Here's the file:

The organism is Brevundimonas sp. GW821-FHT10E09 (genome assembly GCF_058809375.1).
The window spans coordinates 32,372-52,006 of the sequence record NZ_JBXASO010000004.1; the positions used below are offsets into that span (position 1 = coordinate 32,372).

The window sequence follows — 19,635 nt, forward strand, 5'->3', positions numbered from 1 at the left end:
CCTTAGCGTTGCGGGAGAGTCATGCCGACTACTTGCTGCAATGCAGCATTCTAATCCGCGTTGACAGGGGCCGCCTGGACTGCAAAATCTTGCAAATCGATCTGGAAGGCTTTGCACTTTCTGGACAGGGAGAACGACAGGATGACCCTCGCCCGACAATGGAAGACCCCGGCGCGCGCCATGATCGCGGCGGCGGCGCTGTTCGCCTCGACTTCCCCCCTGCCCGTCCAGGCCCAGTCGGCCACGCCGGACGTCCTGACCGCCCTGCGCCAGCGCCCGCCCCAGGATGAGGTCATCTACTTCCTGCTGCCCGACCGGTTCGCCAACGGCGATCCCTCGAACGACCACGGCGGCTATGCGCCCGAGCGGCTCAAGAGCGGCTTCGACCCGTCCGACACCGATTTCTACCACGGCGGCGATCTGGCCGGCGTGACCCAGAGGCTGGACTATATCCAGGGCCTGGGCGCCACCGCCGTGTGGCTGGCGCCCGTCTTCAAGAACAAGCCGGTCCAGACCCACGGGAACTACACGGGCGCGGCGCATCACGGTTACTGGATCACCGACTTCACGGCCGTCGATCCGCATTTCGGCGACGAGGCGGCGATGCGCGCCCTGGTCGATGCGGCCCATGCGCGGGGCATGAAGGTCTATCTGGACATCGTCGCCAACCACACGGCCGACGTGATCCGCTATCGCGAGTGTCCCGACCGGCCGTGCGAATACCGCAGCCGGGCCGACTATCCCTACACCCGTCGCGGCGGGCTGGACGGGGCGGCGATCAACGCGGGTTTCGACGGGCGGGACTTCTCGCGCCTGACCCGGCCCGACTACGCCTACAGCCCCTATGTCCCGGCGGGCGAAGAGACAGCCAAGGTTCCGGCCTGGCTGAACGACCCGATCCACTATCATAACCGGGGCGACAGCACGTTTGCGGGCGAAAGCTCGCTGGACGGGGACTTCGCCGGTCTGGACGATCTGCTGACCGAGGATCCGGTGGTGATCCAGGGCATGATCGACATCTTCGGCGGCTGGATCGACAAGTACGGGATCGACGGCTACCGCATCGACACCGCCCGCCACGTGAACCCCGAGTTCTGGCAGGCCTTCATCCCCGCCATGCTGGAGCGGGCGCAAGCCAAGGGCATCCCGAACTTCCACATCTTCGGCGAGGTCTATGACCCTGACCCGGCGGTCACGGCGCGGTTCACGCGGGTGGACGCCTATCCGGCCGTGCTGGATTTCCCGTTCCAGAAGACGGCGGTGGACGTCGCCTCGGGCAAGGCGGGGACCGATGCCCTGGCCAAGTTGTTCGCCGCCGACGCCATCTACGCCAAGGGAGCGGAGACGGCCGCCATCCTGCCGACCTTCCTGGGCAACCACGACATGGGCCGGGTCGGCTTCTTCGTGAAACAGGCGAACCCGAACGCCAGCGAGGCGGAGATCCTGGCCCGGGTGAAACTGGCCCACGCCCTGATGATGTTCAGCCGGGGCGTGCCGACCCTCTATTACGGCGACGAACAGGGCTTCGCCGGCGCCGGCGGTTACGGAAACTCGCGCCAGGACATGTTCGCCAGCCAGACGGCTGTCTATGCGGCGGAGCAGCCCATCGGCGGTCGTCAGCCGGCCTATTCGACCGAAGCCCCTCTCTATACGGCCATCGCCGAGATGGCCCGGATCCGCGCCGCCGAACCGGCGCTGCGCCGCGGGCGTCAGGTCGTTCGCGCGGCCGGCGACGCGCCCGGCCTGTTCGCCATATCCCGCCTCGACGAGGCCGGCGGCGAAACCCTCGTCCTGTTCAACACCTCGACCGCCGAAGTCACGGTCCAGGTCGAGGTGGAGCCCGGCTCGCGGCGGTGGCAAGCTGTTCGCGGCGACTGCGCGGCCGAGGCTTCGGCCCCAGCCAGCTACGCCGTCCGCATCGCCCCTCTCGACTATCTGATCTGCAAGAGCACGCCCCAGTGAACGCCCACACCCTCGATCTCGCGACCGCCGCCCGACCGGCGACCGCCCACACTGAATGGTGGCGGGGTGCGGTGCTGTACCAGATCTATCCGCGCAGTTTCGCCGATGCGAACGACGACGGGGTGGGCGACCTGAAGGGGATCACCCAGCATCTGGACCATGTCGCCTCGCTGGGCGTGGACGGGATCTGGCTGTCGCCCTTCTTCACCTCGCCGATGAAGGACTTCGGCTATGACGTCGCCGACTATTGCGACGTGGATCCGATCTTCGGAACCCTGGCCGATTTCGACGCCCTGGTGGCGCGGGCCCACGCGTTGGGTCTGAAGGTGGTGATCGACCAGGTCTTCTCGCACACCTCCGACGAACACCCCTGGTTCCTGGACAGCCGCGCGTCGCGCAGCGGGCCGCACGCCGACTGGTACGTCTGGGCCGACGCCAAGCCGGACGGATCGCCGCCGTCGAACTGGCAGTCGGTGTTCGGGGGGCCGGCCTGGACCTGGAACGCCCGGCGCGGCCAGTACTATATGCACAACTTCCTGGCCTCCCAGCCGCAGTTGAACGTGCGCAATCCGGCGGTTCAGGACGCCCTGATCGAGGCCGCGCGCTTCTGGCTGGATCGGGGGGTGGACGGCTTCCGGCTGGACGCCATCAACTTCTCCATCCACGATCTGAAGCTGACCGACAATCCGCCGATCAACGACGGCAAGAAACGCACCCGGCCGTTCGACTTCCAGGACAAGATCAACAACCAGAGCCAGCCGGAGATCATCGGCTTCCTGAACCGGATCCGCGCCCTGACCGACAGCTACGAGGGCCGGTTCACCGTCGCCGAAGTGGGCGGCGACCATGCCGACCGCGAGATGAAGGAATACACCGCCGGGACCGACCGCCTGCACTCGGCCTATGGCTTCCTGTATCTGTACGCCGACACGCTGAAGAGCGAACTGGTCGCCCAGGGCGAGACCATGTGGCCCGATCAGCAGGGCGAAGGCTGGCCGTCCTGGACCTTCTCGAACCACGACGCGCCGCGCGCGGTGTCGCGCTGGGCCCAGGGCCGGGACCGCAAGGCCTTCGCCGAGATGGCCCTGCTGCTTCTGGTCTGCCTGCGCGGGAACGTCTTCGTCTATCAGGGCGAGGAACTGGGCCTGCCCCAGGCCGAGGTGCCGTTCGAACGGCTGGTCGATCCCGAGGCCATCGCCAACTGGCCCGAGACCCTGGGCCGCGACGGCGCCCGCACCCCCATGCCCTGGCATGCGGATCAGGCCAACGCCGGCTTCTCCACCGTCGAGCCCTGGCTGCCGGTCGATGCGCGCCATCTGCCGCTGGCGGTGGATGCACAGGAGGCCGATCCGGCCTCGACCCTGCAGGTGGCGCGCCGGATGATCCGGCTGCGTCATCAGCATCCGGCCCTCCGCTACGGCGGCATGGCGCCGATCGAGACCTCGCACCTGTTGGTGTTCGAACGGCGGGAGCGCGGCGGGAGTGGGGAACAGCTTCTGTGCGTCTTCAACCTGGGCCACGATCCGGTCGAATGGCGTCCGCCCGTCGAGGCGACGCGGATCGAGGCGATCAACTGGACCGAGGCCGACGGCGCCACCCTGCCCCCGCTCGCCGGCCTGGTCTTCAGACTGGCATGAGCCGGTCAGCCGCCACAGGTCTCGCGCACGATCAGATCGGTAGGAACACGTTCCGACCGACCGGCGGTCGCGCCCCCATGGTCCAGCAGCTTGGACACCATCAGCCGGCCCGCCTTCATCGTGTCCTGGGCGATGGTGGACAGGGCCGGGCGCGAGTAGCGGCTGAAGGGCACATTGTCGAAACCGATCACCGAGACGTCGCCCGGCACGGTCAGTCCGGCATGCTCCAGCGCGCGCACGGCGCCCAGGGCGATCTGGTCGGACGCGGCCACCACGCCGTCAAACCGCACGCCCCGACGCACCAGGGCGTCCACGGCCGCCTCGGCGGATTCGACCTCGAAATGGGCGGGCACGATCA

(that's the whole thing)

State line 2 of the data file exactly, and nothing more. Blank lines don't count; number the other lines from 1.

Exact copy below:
The window spans coordinates 32,372-52,006 of the sequence record NZ_JBXASO010000004.1; the positions used below are offsets into that span (position 1 = coordinate 32,372).